Welcome to Our House - The Analogy ©

Having a baby is special. For some, it’s a lifelong dream, for others, a wonderful surprise. Either way, many of us have thought about taking this journey and whether it’s planned or a pleasant surprise, we all have preconceived ideas about what our child will look and be like. But what if it isn’t what we planned or expected? This is a short story I have written for parents who have or are expecting an exceptionally special child.

Welcome to our House – An analogy

After many months of dreaming, you finally decide it’s time. You are going to build that perfect house of your dreams. You have saved and saved, and now it’s time to put your plan into action. You find a wonderful, perfect piece of land in the city. It’s exactly what you are looking for – because it’s the plan that everyone talks about. You envision the all brick house sitting on luscious green grass, surrounded by a white picket fence. Inside is a marble foyer leading into a family room with beautiful oak hardwood floors. Granite lines the kitchen counter tops and there is an island sink in the middle. Upstairs has four perfect bedrooms and the master bedroom has an ensuite bathroom and an enormous walk-in closet, of course. It’s truly a dream come true, and it’s only a matter of time. You purchase the land and think to yourself, in nine short months, you will have it all.

But suddenly your agent calls to tell you, the land is not properly zoned, and the city has not approved it for building your perfect home. They have instead, given you land in the country, where an old country home sits. You are absolutely devastated, your dreams vanishing right before your eyes. You know you can’t back out now, you need a place to live, and despite it not being what you wanted, you know that somehow you will manage and that you can continue on.

You tell everyone what has happened, and everyone is disappointed, some even offering their condolences. You know that everyone else has a nice city home, and that was what you had planned, but you have to come to terms with the fact that you must learn to live in the country.

You go to see the property every month until closing and something funny happens. You start to fall in love with the place. The air is fresh, it’s peaceful and serene. There’s a pond on the land, and the house, though not a new all brick home, is quaint, and has lots of hidden potential. You soon realize it’s not a awful place, it’s just a different place. It’s slower paced than the city, less noisy and flamboyant, but it’s beautiful none the less. And in the process, you soon realize you may even get to meet some new and wonderful neighbours.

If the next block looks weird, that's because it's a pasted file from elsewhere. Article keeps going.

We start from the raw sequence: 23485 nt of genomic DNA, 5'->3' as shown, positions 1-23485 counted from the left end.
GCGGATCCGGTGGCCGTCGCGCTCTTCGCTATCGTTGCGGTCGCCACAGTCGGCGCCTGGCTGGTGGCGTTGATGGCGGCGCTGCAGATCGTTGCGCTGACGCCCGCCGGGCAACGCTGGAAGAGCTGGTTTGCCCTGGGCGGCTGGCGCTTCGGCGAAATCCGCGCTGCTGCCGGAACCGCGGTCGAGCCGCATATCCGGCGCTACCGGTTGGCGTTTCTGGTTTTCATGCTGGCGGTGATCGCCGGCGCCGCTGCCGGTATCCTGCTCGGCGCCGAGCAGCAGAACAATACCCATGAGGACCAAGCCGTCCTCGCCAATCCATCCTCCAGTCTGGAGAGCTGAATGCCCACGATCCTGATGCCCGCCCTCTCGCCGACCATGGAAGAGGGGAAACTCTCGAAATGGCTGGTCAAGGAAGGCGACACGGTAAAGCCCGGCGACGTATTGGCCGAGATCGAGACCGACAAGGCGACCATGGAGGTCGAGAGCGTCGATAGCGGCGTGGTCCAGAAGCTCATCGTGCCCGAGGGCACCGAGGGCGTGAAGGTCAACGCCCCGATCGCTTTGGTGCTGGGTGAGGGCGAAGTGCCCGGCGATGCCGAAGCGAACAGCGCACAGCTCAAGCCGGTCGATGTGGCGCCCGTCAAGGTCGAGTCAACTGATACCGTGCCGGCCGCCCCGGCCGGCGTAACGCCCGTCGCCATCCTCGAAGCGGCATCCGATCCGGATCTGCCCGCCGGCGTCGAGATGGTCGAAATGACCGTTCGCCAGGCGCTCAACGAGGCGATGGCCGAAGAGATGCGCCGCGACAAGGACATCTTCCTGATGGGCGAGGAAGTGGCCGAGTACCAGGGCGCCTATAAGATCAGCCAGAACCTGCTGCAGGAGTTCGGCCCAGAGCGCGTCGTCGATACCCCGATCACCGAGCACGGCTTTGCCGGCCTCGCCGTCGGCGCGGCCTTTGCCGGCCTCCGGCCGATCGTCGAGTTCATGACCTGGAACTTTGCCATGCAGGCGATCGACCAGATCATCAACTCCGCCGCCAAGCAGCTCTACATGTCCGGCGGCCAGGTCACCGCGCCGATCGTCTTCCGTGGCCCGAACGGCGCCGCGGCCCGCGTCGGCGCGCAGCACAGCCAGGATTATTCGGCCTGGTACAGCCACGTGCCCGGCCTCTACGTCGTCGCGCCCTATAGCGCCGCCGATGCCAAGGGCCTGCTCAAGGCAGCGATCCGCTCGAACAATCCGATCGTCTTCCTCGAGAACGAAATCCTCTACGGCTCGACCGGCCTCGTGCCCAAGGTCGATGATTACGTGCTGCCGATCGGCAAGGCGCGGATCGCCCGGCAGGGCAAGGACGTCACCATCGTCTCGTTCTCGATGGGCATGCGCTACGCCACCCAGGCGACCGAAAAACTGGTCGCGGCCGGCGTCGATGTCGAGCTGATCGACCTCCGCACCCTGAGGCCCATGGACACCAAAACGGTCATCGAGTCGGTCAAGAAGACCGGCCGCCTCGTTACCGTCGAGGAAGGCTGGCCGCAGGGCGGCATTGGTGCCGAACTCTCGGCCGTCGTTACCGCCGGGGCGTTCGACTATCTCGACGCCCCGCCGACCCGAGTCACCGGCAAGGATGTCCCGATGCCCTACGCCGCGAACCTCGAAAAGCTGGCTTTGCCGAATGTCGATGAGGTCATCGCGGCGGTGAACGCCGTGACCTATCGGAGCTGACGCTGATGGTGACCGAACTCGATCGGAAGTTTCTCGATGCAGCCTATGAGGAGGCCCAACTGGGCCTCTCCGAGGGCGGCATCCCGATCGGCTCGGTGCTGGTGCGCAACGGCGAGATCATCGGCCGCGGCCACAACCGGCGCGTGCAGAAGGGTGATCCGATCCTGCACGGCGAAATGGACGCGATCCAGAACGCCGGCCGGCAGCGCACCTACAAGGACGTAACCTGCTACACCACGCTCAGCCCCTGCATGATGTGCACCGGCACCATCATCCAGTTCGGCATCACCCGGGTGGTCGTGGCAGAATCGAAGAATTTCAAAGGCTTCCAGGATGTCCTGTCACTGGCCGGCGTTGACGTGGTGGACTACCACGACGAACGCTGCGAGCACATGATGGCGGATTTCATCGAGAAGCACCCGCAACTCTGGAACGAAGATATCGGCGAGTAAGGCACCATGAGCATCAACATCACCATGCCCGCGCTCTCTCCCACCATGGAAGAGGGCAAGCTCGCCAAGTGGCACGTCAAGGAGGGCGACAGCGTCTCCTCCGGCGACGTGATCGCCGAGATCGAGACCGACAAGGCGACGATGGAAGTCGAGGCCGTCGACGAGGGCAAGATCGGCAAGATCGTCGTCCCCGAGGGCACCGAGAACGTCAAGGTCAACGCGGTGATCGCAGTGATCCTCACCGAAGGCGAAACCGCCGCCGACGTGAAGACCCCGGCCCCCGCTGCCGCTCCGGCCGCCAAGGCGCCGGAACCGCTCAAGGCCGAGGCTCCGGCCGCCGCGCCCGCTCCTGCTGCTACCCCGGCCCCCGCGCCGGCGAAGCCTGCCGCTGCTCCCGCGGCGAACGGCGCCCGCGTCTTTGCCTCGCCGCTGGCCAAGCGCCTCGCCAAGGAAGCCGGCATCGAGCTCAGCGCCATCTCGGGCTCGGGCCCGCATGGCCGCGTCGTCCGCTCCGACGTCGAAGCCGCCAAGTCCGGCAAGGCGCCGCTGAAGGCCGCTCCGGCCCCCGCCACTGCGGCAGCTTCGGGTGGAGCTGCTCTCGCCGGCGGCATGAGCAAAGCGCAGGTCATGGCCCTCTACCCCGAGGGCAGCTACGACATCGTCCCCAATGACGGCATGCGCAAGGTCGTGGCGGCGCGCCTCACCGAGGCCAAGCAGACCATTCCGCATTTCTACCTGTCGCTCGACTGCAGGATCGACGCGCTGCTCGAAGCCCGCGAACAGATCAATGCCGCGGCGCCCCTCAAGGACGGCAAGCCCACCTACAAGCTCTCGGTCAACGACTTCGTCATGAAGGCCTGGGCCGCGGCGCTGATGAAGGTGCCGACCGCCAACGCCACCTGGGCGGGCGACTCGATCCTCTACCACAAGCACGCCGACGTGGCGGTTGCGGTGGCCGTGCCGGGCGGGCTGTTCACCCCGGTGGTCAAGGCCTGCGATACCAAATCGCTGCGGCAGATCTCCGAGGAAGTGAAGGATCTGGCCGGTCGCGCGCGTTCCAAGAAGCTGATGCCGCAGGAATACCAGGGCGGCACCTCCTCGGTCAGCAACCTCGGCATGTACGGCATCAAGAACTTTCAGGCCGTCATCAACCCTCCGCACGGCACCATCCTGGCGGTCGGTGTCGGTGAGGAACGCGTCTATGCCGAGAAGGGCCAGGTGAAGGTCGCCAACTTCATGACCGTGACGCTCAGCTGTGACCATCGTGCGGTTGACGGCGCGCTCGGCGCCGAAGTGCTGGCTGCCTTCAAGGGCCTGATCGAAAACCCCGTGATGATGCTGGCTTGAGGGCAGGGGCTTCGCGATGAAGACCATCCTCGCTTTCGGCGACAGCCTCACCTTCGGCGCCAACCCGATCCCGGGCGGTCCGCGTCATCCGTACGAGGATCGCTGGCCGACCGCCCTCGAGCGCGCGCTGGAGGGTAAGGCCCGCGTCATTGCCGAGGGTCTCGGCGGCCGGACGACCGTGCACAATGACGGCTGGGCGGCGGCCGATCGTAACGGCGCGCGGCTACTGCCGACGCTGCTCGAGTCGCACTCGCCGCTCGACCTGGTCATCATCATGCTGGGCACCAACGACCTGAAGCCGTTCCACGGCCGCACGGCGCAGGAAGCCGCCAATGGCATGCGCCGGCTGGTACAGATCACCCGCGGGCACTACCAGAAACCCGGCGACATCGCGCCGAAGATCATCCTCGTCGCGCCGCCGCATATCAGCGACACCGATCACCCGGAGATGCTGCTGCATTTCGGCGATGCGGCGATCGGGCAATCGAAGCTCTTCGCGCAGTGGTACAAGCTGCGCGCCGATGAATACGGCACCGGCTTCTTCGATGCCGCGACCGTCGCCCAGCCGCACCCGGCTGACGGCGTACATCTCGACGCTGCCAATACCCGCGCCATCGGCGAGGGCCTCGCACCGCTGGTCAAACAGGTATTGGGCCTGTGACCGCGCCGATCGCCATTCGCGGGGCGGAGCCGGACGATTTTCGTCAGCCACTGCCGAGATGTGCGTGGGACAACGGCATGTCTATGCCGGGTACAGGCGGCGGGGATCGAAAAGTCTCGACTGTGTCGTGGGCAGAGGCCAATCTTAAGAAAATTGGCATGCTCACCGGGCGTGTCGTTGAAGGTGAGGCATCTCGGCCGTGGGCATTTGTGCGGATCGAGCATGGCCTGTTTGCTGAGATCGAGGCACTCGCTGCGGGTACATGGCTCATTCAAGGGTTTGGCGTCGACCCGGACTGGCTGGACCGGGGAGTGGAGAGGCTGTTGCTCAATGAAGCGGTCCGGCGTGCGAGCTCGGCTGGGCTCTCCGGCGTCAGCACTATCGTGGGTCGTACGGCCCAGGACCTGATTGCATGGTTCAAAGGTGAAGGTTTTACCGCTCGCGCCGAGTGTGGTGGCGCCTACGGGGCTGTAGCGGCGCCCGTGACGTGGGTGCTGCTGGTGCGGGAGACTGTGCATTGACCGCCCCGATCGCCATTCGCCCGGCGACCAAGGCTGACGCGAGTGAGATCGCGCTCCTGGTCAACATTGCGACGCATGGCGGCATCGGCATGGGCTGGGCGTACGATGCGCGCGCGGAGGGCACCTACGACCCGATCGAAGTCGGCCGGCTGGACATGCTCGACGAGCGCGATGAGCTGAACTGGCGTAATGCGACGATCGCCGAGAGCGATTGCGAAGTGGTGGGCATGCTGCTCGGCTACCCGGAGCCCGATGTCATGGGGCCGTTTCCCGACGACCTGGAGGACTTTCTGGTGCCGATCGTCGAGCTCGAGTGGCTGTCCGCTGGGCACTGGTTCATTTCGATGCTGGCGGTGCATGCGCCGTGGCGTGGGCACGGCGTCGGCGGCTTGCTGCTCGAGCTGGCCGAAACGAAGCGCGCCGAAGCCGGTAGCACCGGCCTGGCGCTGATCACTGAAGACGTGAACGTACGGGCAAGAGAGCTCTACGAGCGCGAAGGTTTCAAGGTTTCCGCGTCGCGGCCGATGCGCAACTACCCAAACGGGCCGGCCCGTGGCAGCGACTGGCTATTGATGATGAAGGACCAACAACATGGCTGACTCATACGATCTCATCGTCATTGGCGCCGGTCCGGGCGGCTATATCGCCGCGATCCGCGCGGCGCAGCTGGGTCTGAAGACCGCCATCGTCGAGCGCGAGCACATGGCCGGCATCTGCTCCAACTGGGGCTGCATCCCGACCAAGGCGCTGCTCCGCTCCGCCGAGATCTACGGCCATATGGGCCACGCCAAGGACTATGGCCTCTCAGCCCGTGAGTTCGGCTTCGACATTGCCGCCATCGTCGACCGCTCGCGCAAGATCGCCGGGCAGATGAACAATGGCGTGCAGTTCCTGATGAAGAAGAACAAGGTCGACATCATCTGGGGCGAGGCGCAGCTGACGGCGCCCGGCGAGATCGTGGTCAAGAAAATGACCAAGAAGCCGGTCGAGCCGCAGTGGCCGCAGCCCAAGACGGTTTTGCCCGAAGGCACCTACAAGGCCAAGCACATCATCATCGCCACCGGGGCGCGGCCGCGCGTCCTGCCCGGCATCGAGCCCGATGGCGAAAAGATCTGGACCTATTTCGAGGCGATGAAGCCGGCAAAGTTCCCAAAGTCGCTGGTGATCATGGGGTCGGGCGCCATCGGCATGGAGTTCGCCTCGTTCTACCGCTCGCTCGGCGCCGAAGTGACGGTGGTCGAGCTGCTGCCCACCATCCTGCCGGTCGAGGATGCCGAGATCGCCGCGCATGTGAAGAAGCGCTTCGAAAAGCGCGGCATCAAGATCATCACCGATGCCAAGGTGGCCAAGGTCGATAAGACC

Its closing day and you suddenly find yourself full of anticipation, but you are still a little worried. After all, it isn’t what you had originally hoped for, and the house may need some repairs. But you are determined to accept it, and tackle everything one step at a time. You open the front door, and suddenly you are thrilled with what you see. The house is lovely, and has lots of character. The rooms are smaller but it’s decorated with beautiful attention and detail. The kitchen has marble instead of granite, and the bathroom has a soaker tub instead of a Jacuzzi. There isn’t a walk-in closet in sight, but the rooms all come with an indescribable view. Somehow, you just know that it was always meant to be and that this is now home.

This is my analogy of what it will be like for people who discover that they will be caring for a baby with Down syndrome. For us, it is not a terrible place to be, it is a journey full of surprises, milestones and discovery like any other child. And as the story suggests, sometimes it’s only a matter of ‘point of view’, and surprisingly, once you have been there, you don’t want to be anywhere else. The journey, like all others doesn’t come without some bumps in the road, but once you find your way, it’s all about the place you discovered, in most cases - quite by random chance
Author: Sandi Graham-McWade, Copyright
©

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Monday, October 3, 2011

My Journal - Week 110 (03Oct11)

My Son is GROWING....